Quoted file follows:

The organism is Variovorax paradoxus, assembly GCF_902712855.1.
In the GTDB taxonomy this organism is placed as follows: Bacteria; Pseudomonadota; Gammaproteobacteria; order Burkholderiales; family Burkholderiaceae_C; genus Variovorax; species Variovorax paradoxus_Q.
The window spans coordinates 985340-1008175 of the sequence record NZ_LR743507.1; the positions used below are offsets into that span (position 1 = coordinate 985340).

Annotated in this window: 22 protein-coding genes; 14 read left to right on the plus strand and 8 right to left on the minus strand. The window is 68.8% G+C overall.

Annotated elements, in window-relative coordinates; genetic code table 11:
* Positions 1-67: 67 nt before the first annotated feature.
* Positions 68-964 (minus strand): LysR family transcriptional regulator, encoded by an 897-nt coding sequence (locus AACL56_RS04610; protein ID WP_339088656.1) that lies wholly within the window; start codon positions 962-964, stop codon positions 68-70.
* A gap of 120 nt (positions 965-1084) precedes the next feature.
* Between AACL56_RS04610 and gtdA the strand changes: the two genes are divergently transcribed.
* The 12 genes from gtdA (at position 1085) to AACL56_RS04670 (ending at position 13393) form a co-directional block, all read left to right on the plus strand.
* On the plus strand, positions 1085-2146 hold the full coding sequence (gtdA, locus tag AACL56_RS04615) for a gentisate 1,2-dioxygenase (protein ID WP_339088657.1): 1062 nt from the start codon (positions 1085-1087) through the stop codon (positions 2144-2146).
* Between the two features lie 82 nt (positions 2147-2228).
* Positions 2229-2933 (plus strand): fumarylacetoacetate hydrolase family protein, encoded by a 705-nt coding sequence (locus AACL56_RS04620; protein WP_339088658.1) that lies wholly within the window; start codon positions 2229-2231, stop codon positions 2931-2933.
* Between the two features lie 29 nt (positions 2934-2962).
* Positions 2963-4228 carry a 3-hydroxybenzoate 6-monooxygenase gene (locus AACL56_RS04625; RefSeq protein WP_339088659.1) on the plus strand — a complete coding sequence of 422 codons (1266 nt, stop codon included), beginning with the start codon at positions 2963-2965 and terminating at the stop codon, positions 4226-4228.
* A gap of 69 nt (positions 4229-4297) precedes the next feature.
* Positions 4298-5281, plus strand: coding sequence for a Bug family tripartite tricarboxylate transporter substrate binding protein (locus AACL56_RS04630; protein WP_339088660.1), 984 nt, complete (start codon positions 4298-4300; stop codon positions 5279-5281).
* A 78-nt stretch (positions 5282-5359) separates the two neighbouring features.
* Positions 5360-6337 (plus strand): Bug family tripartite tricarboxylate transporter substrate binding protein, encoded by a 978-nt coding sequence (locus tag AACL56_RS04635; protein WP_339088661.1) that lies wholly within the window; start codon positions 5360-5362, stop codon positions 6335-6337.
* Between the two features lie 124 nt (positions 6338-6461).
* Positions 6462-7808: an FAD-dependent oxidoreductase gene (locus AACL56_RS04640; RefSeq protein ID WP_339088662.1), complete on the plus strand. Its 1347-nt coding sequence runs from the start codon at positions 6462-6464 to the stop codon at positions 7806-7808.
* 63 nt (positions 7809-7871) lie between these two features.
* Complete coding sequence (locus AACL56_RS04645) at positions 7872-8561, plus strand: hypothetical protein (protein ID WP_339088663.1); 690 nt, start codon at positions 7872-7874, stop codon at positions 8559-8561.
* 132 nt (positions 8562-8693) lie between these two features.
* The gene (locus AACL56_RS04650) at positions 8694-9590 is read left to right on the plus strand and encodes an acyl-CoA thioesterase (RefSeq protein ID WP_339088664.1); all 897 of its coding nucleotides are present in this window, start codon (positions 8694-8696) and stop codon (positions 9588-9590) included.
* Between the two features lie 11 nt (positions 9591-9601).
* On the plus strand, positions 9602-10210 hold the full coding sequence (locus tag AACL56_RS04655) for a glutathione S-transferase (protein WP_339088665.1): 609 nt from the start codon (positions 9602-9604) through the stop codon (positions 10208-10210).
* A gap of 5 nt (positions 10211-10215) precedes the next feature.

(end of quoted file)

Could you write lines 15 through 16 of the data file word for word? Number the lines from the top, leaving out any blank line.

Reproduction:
* Positions 2963-4228 carry a 3-hydroxybenzoate 6-monooxygenase gene (locus AACL56_RS04625; RefSeq protein WP_339088659.1) on the plus strand — a complete coding sequence of 422 codons (1266 nt, stop codon included), beginning with the start codon at positions 2963-2965 and terminating at the stop codon, positions 4226-4228.
* A gap of 69 nt (positions 4229-4297) precedes the next feature.